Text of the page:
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How To Grow Salvia

May 17, 2022



In the plant world, Salvia is a huge group of plants that includes both hardy and non-hardy species, spring and summer bloomers, those that are just a foot tall, and others that can grow to be shoulder height. 

Although part of the mint family, they’re commonly known as sage plants, and the family includes the herb variety used in cooking. Some have pleasantly scented foliage so plant them near the edge of a path to enjoy their fragrance. They’re a magnet for butterflies, bees and other pollinators too, so make the perfect addition to a wildlife garden.

Annual & Perennial

Annual Varieties: Rockin’ salvias are generally considered to be annuals since they are expected to overwinter only in warm climates. People typically plant them in spring, compost them in late fall, and replant them the following spring. 

Perennial Varieties: Hardy perennial salvias can be cut back hard in spring or autumn. Half-hardy herbaceous varieties should be cut back in spring and, if you live somewhere very cold, overwintered in a frost-free place. 

Wait until spring to prune shrubby varieties, too. If you do it in autumn any new growth could be damaged by frost.

Salvia Sallyfun Pure White

How We Grow

Salvias need minimal TLC so they are a good choice if you like a plant that’s self-sufficient. Choose the sunniest spot in the garden if you want your salvias to thrive and reach their full potential. Plant in well-drained amended soil, or containers. Feed with a slow-release fertilizer, Osmocote®. Follow label instructions. Repeat flowering, and often self-cleaning, but trim to maintain better blooming and a tidy habit. Mulch 2″ to suppress weeds, retain moisture and protect against extremes of soil temperature.


Hummingbirds and butterflies love salvias’ tubular flowers and they’re adored by bees, too, so plant them if you wish to attract these pretty pollinators!

Fortunately, salvia does not tend to attract deer or rabbits. It is the distinctive, pungent odor of their leaves that acts as a repellent to garden pests.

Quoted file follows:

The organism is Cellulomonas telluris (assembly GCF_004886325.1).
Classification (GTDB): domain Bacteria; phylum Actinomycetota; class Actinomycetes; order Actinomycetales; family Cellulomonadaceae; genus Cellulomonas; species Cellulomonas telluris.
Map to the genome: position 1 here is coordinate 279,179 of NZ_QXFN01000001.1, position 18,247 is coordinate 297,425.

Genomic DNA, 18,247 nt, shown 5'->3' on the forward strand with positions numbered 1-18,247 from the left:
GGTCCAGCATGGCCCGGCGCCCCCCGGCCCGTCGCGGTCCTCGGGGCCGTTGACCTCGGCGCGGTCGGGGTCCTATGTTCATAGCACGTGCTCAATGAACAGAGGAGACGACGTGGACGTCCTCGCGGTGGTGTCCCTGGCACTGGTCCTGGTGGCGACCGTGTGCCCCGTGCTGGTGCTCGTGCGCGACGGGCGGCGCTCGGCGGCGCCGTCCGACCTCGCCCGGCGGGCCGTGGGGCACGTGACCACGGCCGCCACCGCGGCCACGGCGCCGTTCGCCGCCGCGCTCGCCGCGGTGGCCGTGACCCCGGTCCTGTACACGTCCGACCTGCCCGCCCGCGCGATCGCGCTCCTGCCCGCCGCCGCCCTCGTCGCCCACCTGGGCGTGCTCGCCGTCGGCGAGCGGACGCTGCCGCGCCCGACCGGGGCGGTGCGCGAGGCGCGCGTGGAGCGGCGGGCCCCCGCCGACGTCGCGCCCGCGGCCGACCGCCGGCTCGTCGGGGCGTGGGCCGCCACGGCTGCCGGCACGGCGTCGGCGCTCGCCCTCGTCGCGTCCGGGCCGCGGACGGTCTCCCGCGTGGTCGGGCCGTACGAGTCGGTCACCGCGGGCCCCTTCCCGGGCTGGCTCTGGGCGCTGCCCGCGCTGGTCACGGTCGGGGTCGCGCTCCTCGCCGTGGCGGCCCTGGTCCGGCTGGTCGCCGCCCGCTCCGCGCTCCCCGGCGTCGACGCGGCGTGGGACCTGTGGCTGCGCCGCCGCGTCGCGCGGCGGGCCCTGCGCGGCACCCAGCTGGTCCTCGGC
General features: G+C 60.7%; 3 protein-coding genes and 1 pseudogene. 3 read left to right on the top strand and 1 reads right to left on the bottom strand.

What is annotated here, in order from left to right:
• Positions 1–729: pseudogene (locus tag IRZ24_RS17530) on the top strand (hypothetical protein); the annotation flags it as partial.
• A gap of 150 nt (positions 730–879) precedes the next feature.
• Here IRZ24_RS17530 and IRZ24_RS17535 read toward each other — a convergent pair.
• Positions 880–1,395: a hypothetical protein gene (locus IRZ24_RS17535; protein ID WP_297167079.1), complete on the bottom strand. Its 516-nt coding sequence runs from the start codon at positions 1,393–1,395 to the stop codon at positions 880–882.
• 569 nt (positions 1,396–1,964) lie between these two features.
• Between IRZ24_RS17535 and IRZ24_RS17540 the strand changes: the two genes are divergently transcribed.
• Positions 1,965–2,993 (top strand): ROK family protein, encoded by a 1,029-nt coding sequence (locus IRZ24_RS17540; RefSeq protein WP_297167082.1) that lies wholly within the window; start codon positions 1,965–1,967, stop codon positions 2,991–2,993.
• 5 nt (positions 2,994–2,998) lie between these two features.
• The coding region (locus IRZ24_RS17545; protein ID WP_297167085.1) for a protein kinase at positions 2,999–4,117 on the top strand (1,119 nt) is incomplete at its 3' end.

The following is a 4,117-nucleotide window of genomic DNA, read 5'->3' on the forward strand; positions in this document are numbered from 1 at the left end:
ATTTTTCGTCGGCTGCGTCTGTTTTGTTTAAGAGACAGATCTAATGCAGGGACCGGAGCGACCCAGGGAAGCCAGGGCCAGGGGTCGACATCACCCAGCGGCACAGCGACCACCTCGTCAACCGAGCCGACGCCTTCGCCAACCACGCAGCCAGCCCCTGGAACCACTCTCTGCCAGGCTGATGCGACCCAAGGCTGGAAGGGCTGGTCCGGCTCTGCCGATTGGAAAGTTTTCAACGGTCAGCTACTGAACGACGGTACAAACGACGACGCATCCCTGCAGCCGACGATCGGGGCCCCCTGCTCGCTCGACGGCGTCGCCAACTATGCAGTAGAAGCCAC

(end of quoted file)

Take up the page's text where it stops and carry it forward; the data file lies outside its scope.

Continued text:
Summer Jewel Pink Salvia
Dark Dancer Salvia


Loosen the soil to a depth of 12 inches, removing any large stones or roots. Mix in a 3-inch layer of compost to provide nutrients.

If planting in a container, add some grit to the compost to improve drainage and feed in spring. Plants grown in garden soil don’t need feeding.

Dig a hole twice the diameter of the container the plant is in.

Remove the plant from its container and place it in the hole so the top of the root ball is level with the soil surface.

Salvias don’t like to be crowded. When planting in groups or mixing them with other plants in borders, space the plants 1 to 3 feet apart, depending on the variety, to allow the air to circulate around them. 

Carefully fill in around the plant and firm the soil gently and water thoroughly.

Care Guide

Add a 2-inch layer of mulch around the plant to retain moisture and control weeds.

Water plants during the summer if rainfall is less than 1 inch per week. Salvia does not like excessive summer irrigation.

Salvia doesn’t need feeding during the season.

To encourage continuous blooms throughout the season, deadhead spent flowers periodically.

At the end of the season, leave flowers on plants to encourage reseeding (and to feed the birds).

Some develop woody lower stems with age; feel free to prune this.

After the first killing frost, cut stems back to an inch or two above the soil line. 

Divide perennial salvias every few years. The best time to divide is in early spring before new growth begins. Just lift, divide into clumps, and replant.

Every spring, apply a new thick layer of compost, and mulch again. 


The tall herbaceous varieties of salvia form nice clumps and can grow up to 3.3ft (1m) every year. The shrubby varieties of salvia grow much more slowly and are easily pruned to keep them in shape. The annual varieties tend to be small, growing to around 7.8in (20cm), while the perennials can get to 4.9ft (1.5m) tall

Bumbleberry Sage Salvia

MVG Annual Salvia Varieties

SalviaBlack and Blue
SalviaBodacious Rhythm & Blues
SalviaDark Dancer
SalviaEvolution Violet
SalviaGrandstand Purple
SalviaGrandstand Red Lipstick Pink
SalviaHot Lips
SalviaHummingbird Fire
SalviaLady in Red
SalviaMystic Spires
SalviaRockin Deep Purple
SalviaRockin Fuchsia
SalviaSalsa Purple
SalviaSentry Red
SalviaSkyscraper Pink
SalviaSkyscraper Dk Purple
SalviaSummer Jewel Pink
SalviaSummer Jewel Red
SalviaVictoria Blue

MVG Perennial Salvia Varieties

Salvia ‘Back to the Fuchsia’Salvia hybrid
Salvia ‘Bumbleberry’Salvia n.
Salvia ‘Bumbleblue’Salvia n.
Salvia ‘Colorspire Snow Kiss’Salvia n.
Salvia ‘Midnight Rose’Salvia nemorosa
New Dimension Rose Salvia

How to Divide Salvias

After several years, pruning and propagating overgrown perennial salvias will revitalize the plants. Cut the plants back, then dig them up and divide them into sections.

Insert a trowel into the soil around the drip line of the salvia plant. Dig straight down into the soil. Continue digging around the entire plant in a circle to sever any roots from the root ball.

Place a trowel underneath the root ball and press the handle down to raise the entire plant from the soil.

Loosen the soil on the root ball with your hands so you can see the roots. Loosen the roots from each other to divide the salvia into sections with two to three shoots each and several roots.

Wrap the divided sections in wet newspaper to keep the roots moist before planting them.